Some providers, like T-Mobile, attempt to sell their throttled speeds as pro-consumer. In return for reduced definition video, customers are free to watch more online content over their portable devices without it counting against a data cap. But T-Mobile’s video throttle is unique among providers as it initially allows a short burst of regular speed to buffer the first few seconds of a streamed video before quickly throttling video playback speed. Many video players do not expect to see initial robust speeds quickly and severely throttled. Consumers report video playback is often interrupted, sometimes several times, as the player gradually adapts to the low-speed, throttled connection. Consumers receive lower quality video as a consequence.

T-Mobile Plays Favorites

Through extensive testing, research found throttling begins after a certain number of bytes have been transferred, and it is not based strictly on time; below is a list of the detected byte limits for the “boosted” (i.e., unthrottled video streaming) period.

The impact of T-Mobile’s “boosting” speed throttle. Initial speeds of streaming video reach 25 Mbps before being throttled to a consistent 1.5 Mbps.

App Boosting bytes
Netflix 7 MB
NBCSports 7 MB
Amazon Prime Video 6 MB
YouTube Throttling, but no boosting
Vimeo No throttling or boosting

More concerning to the researchers is their finding that video apps are treated differently by T-Mobile.

“T-Mobile throttles YouTube without giving it a boosting period, while T-Mobile does not throttle Vimeo at all,” the researchers report. “Such behavior highlights the risks of content-based filtering: there is fundamentally no way to treat all video services the same (because not all video services can be identified), and any additional content-specific policies — such as boosting — can lead to unfair advantages for some providers, and poor network performance for others.”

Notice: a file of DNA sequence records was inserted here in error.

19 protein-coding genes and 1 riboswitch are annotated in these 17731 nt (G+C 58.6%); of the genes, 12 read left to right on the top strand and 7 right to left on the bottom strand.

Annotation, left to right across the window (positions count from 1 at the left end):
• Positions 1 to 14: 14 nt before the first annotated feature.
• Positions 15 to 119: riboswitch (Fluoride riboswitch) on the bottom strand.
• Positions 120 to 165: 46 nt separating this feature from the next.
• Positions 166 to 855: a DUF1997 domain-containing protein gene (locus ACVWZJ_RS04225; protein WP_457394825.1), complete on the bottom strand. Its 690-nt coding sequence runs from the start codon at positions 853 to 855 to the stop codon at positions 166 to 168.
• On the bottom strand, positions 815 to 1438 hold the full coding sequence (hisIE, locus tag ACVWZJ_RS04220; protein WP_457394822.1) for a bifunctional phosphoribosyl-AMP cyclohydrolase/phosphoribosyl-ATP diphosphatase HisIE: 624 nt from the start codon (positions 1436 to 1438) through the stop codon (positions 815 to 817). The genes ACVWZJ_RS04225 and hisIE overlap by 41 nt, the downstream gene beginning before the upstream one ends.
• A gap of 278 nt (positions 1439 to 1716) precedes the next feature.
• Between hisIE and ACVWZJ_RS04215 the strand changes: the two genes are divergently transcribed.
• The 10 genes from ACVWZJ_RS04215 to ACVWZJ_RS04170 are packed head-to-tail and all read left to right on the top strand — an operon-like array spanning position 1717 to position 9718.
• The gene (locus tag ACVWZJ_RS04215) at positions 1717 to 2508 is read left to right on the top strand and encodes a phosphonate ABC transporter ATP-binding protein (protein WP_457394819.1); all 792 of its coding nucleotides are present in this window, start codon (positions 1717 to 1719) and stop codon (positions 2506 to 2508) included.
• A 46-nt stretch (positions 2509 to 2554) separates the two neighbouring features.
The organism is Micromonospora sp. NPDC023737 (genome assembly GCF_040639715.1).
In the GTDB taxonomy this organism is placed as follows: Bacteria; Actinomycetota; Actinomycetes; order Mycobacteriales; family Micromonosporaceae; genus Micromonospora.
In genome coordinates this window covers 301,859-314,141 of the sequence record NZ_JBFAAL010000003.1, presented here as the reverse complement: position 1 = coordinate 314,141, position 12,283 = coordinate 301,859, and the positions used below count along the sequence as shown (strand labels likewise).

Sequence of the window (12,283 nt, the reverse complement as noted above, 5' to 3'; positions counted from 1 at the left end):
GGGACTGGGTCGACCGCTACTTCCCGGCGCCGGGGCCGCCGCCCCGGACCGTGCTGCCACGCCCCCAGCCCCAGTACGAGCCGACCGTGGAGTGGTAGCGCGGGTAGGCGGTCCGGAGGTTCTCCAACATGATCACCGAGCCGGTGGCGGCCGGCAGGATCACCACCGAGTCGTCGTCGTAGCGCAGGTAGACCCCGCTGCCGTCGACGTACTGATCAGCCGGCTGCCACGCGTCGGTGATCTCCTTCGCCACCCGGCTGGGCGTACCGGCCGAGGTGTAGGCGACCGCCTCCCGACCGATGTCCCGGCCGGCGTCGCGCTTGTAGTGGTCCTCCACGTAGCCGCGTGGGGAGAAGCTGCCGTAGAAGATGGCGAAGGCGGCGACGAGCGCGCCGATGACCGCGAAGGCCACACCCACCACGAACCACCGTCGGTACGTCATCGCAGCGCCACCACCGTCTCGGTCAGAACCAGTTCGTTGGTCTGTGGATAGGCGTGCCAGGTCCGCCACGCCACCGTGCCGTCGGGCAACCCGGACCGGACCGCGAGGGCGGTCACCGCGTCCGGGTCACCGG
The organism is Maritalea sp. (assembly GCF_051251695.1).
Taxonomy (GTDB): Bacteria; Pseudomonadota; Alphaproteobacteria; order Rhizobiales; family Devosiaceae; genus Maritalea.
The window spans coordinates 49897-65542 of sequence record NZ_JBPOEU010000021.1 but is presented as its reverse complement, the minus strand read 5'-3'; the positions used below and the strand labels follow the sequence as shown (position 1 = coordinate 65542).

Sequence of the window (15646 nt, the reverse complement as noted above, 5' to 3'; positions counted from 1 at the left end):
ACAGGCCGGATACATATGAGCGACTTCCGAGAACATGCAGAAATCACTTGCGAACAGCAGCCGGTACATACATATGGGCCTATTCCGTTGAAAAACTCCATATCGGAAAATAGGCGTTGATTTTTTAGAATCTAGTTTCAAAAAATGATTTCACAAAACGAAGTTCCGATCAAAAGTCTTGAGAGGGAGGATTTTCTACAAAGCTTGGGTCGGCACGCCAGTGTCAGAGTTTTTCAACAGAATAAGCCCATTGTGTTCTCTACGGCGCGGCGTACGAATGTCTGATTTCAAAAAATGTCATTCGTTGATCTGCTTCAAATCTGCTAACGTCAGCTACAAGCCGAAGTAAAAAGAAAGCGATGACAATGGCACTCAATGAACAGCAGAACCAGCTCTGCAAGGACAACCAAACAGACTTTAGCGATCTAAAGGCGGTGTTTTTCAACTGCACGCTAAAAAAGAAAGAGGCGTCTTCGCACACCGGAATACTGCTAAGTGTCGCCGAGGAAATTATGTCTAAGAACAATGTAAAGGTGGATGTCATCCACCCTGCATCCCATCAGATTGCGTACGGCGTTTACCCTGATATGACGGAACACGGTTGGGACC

The team of researchers had just one conclusion after reviewing the available data.

“Net neutrality violations are rampant, and have been since we launched Wehe,” the researchers report. “Further, the implementation of such throttling practices creates an unlevel playing field for video streaming providers while also imposing engineering challenges related to efficiently handling a variety of throttling rates and other behavior like boosting. Last, we find that video streaming is not the only type of application affected, as there is evidence of Skype throttling in our data. Taken together, our findings indicate that the openness and fairness properties that led to the Internet’s success are at risk in the U.S.”

The team “strongly encourages” policymakers to rely on fact-based data to make informed decisions about internet regulations, implying that provider-supplied data about net neutrality policies may not reveal the full impact of speed throttles and other traffic favoritism that is common where net neutrality protections do not exist.